The New Colorado Spirits Trail is a Whiskeylicious Excuse to Travel

Downslope Distillery was one of 45 Colorado craft distillers at a recent tasting event in Denver — and one of 52 stops on the new Colorado Spirits Trail. (Joshua Berman, Special to The Denver Post)

Grab a map and a passport. These 52 distilleries are all over the state.

DENVER — In front of the Durango Craft Spirits booth, I raised my taster glass of Cinder Dick whiskey, gave it a sniff, then swished the warming liquid around my mouth and down the hatch.

“It’s an old railroad term,” explained distillery owner Michael McCardell, “for railroad detectives.” This was their first batch of whiskey, he said, barrel-aged two years and tapped just two months ago. McCardell’s wife and distilling partner, Amy McCardell, added that this whiskey (like their Soiled Doves Vodka and Mayday Moonshine, pictured left) is made with all Colorado ingredients — “non-GMO white corn from the Mountain Utes and barley, malt, wheat and rye from the Colorado Malting Company in Alamosa,” she said.

I thanked them and moved to the next booth. Things were in full swing in Mile High Station, where the Colorado Distillers Guild’s first Hearts & Trails Spirit Festival was showcasing 45 of the more than 70 craft distilleries now in Colorado — up from zero licensed distilleries in 2004. This event was also the launch of The Colorado Spirits Trail, a guide to 52 tasting rooms around the state, complete with a map and passport.

I’m a big fan of traveling with a purpose, especially a liquid scavenger hunt with such belly-warming rewards. Inspired in part by the success of the Kentucky Bourbon Trail (which brings in $1.3 billion annually to the state), the Colorado version takes people up and down the Front Range, deep into the mountains, to the Western Slope and the plains.

The trail, said Sean Smiley, owner of Golden, Colorado’s State 38 Distilling and President of the Colorado Distillers Guild, is not just about touring the tasting rooms. “The real magic, the beauty of this, is to learn about the process that goes into making each of these spirits,” he said.

Spirits enthusiasts can pick up a trail map, with passport, at most participating distilleries, and at the airport and tourist information offices around the state. Hitting the trail soon could land you a prize: Be among the first 24 to get a stamp from all 52 distilleries on the map and you’ll get a signed bottle from each one. Pacing yourself? Visiting just 10 places on the map gets you a Spirits Trail T-shirt.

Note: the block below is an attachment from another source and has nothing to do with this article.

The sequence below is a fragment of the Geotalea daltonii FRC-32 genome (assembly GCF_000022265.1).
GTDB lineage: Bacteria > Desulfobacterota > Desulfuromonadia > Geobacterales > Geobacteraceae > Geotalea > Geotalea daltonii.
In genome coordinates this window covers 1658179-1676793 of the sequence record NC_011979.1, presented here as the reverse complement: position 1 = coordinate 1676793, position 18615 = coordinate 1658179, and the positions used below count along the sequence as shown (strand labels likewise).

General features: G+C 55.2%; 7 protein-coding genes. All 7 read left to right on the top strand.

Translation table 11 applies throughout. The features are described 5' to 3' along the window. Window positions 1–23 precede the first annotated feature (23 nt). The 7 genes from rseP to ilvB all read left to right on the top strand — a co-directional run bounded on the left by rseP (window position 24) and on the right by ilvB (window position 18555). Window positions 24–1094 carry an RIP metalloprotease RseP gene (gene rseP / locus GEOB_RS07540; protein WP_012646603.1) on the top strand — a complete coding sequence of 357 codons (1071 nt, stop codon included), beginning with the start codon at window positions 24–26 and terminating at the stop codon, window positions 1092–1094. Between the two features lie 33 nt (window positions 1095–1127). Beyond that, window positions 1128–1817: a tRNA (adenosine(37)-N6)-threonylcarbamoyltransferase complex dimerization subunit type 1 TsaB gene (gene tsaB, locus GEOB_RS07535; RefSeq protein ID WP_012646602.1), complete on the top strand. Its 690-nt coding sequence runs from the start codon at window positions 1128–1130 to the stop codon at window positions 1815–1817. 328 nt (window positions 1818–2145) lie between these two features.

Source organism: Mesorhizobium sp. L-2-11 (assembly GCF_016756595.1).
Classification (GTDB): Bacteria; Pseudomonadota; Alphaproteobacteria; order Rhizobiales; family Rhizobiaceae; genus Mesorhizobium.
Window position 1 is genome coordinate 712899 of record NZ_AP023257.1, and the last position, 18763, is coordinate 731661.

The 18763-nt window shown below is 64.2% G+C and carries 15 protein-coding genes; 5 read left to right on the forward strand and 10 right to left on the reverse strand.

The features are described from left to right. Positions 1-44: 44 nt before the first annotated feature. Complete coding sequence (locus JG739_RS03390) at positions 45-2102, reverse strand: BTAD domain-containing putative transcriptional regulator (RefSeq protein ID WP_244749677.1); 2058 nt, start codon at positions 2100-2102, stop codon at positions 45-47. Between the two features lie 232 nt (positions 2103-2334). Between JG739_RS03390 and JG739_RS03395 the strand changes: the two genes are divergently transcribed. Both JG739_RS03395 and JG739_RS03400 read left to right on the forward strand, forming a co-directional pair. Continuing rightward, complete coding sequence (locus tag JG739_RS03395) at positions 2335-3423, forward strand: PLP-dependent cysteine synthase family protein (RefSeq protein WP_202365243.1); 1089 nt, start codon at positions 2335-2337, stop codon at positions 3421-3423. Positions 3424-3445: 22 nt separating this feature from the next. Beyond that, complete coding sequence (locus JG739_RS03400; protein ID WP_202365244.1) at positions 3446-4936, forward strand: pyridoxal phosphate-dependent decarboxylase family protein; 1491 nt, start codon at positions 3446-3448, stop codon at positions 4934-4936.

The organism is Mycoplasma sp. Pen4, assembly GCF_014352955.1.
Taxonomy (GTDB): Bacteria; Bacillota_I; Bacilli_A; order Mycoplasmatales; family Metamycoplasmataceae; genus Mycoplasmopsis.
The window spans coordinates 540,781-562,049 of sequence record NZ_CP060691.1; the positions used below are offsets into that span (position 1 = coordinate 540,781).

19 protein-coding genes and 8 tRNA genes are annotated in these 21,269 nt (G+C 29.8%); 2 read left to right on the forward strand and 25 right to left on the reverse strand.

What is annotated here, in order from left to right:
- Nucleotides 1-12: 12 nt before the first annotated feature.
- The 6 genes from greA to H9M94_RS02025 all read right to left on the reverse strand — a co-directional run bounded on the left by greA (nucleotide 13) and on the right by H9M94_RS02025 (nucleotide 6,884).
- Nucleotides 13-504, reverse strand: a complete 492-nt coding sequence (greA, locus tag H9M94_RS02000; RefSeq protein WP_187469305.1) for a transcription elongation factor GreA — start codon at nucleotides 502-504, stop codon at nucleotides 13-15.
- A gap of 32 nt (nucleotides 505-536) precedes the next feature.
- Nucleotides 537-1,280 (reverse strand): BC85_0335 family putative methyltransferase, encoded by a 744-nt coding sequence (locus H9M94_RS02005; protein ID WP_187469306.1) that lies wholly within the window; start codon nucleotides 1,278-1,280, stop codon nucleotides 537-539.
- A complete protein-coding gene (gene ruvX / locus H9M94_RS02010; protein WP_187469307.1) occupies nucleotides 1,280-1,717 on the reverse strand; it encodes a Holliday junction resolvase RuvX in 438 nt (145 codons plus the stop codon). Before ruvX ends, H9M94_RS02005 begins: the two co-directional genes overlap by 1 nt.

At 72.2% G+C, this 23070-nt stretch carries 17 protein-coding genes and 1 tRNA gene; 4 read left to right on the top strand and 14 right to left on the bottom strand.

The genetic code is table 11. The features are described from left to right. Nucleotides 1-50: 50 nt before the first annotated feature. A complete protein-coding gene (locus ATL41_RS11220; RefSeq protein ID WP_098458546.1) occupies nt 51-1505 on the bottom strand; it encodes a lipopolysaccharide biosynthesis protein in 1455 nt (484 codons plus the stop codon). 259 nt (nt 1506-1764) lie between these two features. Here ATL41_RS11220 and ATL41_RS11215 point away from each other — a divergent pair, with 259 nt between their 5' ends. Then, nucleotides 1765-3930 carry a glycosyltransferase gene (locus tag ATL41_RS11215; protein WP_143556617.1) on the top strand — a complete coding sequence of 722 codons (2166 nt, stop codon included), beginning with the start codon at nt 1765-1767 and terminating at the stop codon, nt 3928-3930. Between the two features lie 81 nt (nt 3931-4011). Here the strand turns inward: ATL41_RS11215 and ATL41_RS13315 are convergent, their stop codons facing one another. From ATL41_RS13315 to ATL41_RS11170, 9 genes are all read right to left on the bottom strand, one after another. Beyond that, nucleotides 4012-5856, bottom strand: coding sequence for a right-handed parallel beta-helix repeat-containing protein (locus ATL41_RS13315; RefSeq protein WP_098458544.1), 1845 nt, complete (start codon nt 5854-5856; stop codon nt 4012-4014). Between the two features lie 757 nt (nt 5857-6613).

Though the trail could take travelers all the way to Durango, which is home to two distilleries on the map, Denverites don’t have to go far to enjoy it. There are 15 distilleries in the metro area alone, and another couple dozen nearby on the Front Range.

Then again, a mountain loop would knock off the distilleries in Breckenridge, Buena Vista, Salida, Crested Butte, Ouray, Durango and Palisade — a plan that overlays nicely with the Colorado Historic Hot Springs Loop, I noticed.

Back at the festival, with the Cinder Dick whiskey still comforting my palate, I stepped up to the Colorado High Hemp-Crafted Vodka table, a small-batch operation out of Colorado Springs, and held out my glass.

THE MAP: Colorado Spirits Trail. Plan your route and download your map and passport at or by stopping into your neighborhood distillery and asking for a copy.

THE GEAR: In addition to passport, car, and driver, bring along this custom-engraved Colorado Map Pocket Flask ($29.50), holding six fluid ounces in a rounded-corner stainless steel sippy cup emblazoned with a map of the state. This would pair nicely with the Spirits Trail Map if you’re giving it to someone for a gift (Father’s Day is coming up). They can also custom engrave a topographic map of ANY of Colorado’s Fourteeners!

Custom-engraved Colorado Map Pocket Flasks can also be ordered with the topographic map of your favorite fourteener, available from Uncommon Green
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